Tuesday, December 24, 2013

Olentzero, the Christmas Jentilak

Olentzero is synonymous with Christmas to the Basque people. He is one of the last surviving relics of pre-Christian pagan beliefs. There are numerous differing legends and practices about Olentzero; almost every Basque village had its own variation. In many ways he is similar to other European counties’ “Father Christmas,” but in just as many ways he is a completely unique character to Basque folklore.

Originally he was a giant, or jentilak, who lived in the mountains. He was the last surviving member of a tribe of giants who either died with the birth of Christ, or simply left to avoid being Christianized. Sometimes called Olentzero of the red eyes, he would cut the throat of children who broke the fast. In other variations, he would kill anyone who ate too much on Christmas Eve, which was traditionally a day of fasting. He is often portrayed as being drunk, slouched in a chair with an empty bottle in his hand. He is usually dressed like a peasant and is always very rustic.

In some villages, a figurine of Olentzero holding a sickle is hung over the fireplace, which is supposed to bring good luck. Olentzero is so closely associated with Christmas that the Basque term “Olentzeroren kondaira” can be translated both as “History of Olentzero” and “History of Christmas.”

Though many versions include a violent personality, not all of the stories about Olentzero are frightening. In one of the more common Basque fairytales about him told today, he is a simple carpenter who is made immortal by a fairy so that he can always make toys to deliver to Basque children on Christmas.

Olentzero sits under a Christmas tree.
Mari Domingi and a galtzagorri can be seen behind him. 
Olentzero is increasingly becoming more like Santa Claus, as can be seen in the addition of him coming down a chimney. He is sometimes shown as having a soot-covered face as a result. He is more often being portrayed as an older white-haired man, whereas he traditionally was a bit younger and had black hair and beard, or even no beard at all.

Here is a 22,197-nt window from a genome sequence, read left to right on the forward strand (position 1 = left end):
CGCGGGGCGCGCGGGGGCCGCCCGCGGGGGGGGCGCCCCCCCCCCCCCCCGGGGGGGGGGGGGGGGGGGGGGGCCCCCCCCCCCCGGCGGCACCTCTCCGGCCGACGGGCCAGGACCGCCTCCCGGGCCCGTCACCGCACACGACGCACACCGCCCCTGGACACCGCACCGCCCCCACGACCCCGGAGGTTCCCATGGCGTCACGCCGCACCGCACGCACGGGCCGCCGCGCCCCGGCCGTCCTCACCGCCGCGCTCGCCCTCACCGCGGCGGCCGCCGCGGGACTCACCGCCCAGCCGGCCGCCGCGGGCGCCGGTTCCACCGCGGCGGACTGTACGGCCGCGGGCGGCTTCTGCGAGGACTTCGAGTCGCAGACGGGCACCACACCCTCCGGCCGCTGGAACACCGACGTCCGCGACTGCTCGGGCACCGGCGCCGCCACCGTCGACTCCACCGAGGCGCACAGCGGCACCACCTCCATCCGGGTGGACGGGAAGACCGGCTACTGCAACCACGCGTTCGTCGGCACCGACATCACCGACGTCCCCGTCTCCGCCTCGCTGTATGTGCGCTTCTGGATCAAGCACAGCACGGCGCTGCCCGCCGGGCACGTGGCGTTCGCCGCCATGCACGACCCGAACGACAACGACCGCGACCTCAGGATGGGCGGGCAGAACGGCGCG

Santa has elves, Olentzero has the galtzagorris. They are magical beings the size of a pin cushion that work nonstop at a fast speed. They can complete any task in one night. They will appear in Christmas parades in the entourage of Olentzero. It is implied that they assist Olentzero in making the toys for Christmas.

In recent years, Olentzero has been accompanied by Mari Domingi, a female farmer who frequently appeared in Olentzero stories but usually didn’t play a specific role in them. Today, she is sort of like a Mrs. Claus. Her name translates as “marriage,” and she is frequently portrayed as wearing a traditional Basque wedding dress. Perhaps someday there will be little Olentzeros?

Tuesday, December 3, 2013

Sloan Canyon

I recently began writing for as a freelance journalist. Today, my first article with them went live. I will be focusing on the unique places and people in the Las Vegas and Southern Nevada area (my official title is “Las Vegas Places and Faces Examiner”). I have wanted to write about our local oddities and unique history for some time and this seems to be a good medium to do so through. Blame it on the scorching desert sun, but there is never a shortage of eccentrics here; from Howard Hughes to Lonnie Hammargren to Scotty’s Castle in nearby Death Valley, Southern Nevada is a mecca for the bizarre.  

The link to my first article is below. It’s about Sloan Canyon, a local spot loaded with Native American petroglyphs, or rock art. Sloan Canyon has one of the highest concentrations of petroglyphs in North America! I have attached a few photos I took there as well.

Here's the link: